- Learn from my mistake. Always check out the intercity buses before booking the train. The one I didn't book would have been half the price.
- If definitely travelling by train, take a tip from an anonymous poster on this blog. Use The Train Line to check out the cheapest tickets. Then go to the train company's own website, where you can often save the £1 booking fee. Beware, however: if you like to pick up the ticket at the self-service machines at the station, you may still have to pay £1 with some train companies. Better to print out the ticket.
- Check alternative routes. For example, if I travelled from Edinburgh to Oxford on 27th July 2011, returning a week later, then the cheapest direct return price would have been a whopping £155.50. But if one travels first of all to London, and then to Oxford, then the full return price works out at only £66, plus a couple of tube tickets.
- Take a packed lunch, plenty of water, and a good library book, and you won't need to purchase a thing on your journey.
- Take an empty plastic bottle through security. You can fill it up with tapwater on the other side.
- There is absolutley no reason in the world why you cannot take a sandwich through security. Just avoid liquids.
- Look out for drinking fountains of water. Some airports have them - or at least, Schippol in the Netherlands does.
- If you do find yourslef stranded in a British airport without food or liquid, find Boots the Chemist and invest £2.99 in a Meal Deal. It is cheaper than just about anything else you will find there.
- Again, take a good book with you. Don't buy a newspaper - there are usually free copies of the Metro hanging around.
- In Schippol airport, find the central wifi area upstairs in Terminal D. If you have your own laptop with you, you can get two separate half hours of internet access there for free.
- When travelling to the airport, and if you have no one to drop you off, consider taking a taxi to the airport shuttlebus stop in town, rather than all the way to the airport. In Edinburgh, the airport buses are fast, clean, frequent, and cost £6 return. You don't need to book.
- If I happen to find myself without change for a bus ticket, my usual solution previously was to buy something small in a shop, such as a bar of chocolate. If this happens to you often, consider investing in a book of tickets from the bus depot. This costs a painful amount to begin with, but will save money in the long run.
- And again, walk.
- Don't buy an expensive travel book. Libraries lend these for free.
- Save your money for things you really want to do. That means don't fritter it away on coffees and sandwiches. Stick a spreading knife and a plastic plate in your luggage, along with a plastic container (for taking lunches out and about), perhaps also a thermos flask, and of course, your trusty water bottle. Then when you arrive, track down a local supermarket, and buy yourself some cheese, perhaps a salami sausage, some butter or spread, and some bread or crispbread. You can live on that for a week, no bother!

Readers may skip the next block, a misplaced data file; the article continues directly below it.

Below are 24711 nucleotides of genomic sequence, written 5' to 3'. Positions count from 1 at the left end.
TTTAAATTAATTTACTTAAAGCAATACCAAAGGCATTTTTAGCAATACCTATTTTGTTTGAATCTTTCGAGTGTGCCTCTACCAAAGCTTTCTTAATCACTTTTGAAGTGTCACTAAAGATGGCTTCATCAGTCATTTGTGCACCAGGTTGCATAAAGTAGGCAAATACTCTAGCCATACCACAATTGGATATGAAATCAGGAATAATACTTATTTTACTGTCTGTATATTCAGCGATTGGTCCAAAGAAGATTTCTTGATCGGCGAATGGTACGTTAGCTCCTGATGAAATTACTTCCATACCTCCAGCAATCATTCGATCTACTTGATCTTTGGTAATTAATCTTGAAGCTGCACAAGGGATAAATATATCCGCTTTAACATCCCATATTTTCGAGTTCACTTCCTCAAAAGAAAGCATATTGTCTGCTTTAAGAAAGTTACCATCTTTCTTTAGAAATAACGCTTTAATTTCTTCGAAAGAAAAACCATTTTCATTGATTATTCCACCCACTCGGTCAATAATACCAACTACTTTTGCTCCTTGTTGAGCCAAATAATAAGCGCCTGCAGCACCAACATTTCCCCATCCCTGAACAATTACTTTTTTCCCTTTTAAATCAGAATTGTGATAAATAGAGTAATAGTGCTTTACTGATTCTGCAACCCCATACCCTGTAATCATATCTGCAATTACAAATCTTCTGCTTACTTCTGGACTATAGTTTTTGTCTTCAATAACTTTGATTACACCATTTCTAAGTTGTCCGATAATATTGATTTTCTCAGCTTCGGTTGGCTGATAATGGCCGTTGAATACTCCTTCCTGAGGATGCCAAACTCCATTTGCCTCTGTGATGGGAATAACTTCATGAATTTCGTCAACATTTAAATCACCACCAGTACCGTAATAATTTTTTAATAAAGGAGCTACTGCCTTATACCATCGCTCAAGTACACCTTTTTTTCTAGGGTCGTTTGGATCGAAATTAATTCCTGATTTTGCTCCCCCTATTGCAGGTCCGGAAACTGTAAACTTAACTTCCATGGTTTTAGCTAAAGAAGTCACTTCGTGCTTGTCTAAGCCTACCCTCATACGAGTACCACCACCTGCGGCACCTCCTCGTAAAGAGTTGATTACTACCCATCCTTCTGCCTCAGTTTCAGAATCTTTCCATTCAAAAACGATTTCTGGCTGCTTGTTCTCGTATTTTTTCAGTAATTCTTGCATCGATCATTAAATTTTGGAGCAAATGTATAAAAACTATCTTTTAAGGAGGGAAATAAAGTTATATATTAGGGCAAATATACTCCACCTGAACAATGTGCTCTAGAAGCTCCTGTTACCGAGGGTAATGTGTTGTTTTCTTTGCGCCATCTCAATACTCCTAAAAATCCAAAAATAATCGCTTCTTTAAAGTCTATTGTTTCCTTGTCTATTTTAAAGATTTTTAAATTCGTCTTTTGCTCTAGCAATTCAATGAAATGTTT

- Most places to stay charge on a Bed and Breakfast basis. Make the breakfast your main meal of the day - take the hot cooked option, and fill up with as much as you are allowed. The cheese sandwiches will keep you going very well after that, and you can make do with some fast food for the evening.
- Use the coffee or tea in your room to fill up your thermos flask for the day.
- For cheap accommodation during the summer, you may be able to get a university room. A friend and I managed to get a twin room for four nights at Imperial College London for £87 per night, which is not bad for central London at the height of summer.
- Do your research before you go, and find out what attractions are cheap, or even free. Museums and art galleries are often a good bet, as are parks and botanical gardens. Also, try churches and cathedrals, many of which still don't charge for entry (though they may charge for, say, climbing the tower).
- More and more these days, cathedrals are charging a lot of money to get in as a tourist - even up to £8. But if you turn up for, say, an Evensong service, you will not only get in free, but will hear some sublime music to boot. It is often possible to have a quick look round afterwards too. Of course, these places have huge overheads, and it would only be good and right to leave what you can as a donation.
- Churches are popular venues for lunchtime concerts, usually of a classical variety. These are most often free.